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Tennis: The least risk of all

Peter Francesconi | June 18, 2020

Many of us have seen versions of a chart that ranks 36 activities by COVID-19 risk levels. That chart was generated by interviews with Michigan state public health experts, who assessed the risks posed by various popular or everyday activities on the transmission of the virus. (See the article here. You can also find color-coded versions of this in chart form in various places on the internet.) 

 

The doctors interviewed pointed to five factors when considering how risky a particular activity might be: 1) whether it’s inside or outside; 2) proximity to others; 3) exposure time; 4) the likelihood of compliance; and 5) personal risk level. The list they came up with assigned a score (based on an average of scores by each health expert) for each of the 36 activities, with 10 being the riskiest and 1 the least risky.
 

Well, for tennis players, providers and enthusiasts, this ranking by doctors affirmed what we already knew, and have been talking about, for months now: Tennis ranked at Risk Level 1—the lowest risk level of any of the other activities. (The only other activity that also ranked at Risk Level 1 is “getting takeout from a restaurant.”)

 

This is news that all tennis providers should be spreading throughout their communities, as people who have been physically distancing for the last three months look to get back to being active. And a big key with tennis, though, is that while it’s easy to maintain physical distance, it still is a social sport.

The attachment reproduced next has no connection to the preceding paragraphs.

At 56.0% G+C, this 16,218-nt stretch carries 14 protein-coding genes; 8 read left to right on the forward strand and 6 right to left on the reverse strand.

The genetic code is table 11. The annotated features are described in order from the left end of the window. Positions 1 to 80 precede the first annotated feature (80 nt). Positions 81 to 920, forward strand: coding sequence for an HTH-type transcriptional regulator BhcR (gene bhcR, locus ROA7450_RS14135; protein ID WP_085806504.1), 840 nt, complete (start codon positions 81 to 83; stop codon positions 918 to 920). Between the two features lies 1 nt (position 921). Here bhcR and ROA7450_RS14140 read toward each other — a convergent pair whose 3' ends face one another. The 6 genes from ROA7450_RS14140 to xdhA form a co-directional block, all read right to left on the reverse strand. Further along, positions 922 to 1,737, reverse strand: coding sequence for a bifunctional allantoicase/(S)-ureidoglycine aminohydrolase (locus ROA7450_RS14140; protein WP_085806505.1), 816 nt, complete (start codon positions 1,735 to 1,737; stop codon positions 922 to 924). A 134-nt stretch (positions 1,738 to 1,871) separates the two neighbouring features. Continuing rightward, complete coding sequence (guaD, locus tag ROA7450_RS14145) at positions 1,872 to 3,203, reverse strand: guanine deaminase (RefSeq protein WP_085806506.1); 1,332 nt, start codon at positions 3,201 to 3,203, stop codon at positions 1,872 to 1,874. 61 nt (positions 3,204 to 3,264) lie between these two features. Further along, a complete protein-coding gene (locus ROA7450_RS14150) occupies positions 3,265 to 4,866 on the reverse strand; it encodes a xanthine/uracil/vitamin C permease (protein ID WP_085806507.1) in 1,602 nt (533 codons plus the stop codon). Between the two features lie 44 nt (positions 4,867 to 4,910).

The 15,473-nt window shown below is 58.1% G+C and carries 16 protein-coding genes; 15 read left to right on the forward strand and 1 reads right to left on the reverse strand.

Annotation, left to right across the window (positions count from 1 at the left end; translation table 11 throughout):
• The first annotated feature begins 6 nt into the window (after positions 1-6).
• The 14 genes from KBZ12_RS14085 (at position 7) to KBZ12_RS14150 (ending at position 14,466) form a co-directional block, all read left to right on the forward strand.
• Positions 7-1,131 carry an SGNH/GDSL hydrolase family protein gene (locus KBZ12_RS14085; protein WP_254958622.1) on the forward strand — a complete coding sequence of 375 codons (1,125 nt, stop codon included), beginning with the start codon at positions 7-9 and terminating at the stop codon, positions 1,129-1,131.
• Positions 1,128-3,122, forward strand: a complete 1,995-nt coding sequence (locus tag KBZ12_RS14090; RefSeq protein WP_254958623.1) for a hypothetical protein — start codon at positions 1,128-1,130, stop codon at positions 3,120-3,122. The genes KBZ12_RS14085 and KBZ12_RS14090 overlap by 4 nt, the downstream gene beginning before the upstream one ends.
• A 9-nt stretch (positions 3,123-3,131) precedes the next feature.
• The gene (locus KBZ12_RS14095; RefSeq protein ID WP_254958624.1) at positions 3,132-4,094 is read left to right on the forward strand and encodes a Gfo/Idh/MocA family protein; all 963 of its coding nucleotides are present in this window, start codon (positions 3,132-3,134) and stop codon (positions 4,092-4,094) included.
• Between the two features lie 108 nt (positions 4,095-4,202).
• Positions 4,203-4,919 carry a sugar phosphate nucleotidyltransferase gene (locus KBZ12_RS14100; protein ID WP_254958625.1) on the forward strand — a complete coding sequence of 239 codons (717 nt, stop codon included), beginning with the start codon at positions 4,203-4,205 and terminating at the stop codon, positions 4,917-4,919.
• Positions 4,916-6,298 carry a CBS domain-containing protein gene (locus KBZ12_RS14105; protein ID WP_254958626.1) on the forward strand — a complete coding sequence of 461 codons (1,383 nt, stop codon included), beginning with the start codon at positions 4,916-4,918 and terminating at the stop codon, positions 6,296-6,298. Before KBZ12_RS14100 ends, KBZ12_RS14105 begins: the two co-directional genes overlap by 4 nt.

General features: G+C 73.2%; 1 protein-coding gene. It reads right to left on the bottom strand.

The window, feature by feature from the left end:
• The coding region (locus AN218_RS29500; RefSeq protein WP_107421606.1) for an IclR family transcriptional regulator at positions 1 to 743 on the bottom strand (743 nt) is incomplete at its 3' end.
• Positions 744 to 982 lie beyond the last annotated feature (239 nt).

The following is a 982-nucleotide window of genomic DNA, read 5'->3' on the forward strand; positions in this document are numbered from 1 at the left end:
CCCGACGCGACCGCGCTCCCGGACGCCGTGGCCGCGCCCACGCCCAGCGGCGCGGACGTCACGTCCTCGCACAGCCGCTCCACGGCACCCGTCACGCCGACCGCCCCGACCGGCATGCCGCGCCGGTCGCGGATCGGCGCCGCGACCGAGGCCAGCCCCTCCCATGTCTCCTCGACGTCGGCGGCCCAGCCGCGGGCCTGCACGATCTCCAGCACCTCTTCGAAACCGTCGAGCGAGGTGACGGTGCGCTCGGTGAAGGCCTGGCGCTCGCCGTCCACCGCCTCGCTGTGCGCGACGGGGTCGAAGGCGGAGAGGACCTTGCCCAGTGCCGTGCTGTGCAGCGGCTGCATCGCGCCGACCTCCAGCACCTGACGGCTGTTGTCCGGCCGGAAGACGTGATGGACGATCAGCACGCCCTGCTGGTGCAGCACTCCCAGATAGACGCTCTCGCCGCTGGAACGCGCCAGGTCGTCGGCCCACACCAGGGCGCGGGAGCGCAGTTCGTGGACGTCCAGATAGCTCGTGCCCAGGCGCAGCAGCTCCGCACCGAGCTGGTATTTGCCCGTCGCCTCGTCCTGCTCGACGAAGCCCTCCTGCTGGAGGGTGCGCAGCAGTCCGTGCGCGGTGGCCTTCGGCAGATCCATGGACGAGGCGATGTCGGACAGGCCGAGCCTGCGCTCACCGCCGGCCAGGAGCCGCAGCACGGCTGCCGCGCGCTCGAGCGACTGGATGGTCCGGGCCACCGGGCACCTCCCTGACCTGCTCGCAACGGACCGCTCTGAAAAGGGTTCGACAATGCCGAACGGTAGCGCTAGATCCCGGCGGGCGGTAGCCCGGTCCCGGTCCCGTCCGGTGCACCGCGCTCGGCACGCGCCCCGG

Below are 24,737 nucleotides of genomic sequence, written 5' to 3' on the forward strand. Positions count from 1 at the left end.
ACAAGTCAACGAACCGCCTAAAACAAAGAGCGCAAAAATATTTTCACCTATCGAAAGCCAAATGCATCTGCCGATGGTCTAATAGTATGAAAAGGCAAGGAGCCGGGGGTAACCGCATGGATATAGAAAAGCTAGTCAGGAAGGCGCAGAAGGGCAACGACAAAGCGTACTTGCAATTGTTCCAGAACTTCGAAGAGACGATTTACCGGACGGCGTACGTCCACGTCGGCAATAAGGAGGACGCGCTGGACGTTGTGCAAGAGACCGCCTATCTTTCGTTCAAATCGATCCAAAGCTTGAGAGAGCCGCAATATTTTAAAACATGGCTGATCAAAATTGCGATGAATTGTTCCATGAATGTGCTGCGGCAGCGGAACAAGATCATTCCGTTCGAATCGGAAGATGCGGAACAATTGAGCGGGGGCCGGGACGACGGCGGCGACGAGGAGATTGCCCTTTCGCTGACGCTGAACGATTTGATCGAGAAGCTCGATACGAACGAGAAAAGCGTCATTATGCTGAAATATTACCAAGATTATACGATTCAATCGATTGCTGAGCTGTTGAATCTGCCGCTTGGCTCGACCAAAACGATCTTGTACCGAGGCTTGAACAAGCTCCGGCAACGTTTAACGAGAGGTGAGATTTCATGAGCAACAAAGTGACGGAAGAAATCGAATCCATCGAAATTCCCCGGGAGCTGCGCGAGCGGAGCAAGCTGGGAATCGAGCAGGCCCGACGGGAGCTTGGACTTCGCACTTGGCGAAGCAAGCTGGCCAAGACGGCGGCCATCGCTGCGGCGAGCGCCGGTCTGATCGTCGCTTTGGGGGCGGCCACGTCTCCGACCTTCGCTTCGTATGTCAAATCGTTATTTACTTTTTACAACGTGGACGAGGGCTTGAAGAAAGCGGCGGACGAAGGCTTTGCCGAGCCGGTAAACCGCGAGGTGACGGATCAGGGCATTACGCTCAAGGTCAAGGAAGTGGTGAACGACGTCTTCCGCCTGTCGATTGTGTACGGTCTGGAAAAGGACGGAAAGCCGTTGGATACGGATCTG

In the new reality of our world, this is also something that will probably be increasingly important in the future, even well beyond this current pandemic. People, especially parents and seniors, will look for these “safe” sports and activities that are naturally physically distant and can easily keep people from spreading or catching any sort of virus. 

 

Couple this with the news yesterday that the US Open will be played this year, and you have a great week for our sport. Government officials, health experts, civic organizations, companies, parents, school officials—everyone seems to recognize how important this sport can be in keeping people healthy and active. That fact that it’s fun to play is just another bonus. 

 

We all need to promote to both players and the community overall—especially non-players—that tennis carries the least risk of pretty much any activity out there. It will help grow your own business, and keep this sport and industry vital.

 

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Peter Francesconi is the editor of Racquet Sports Industry magazine.

 

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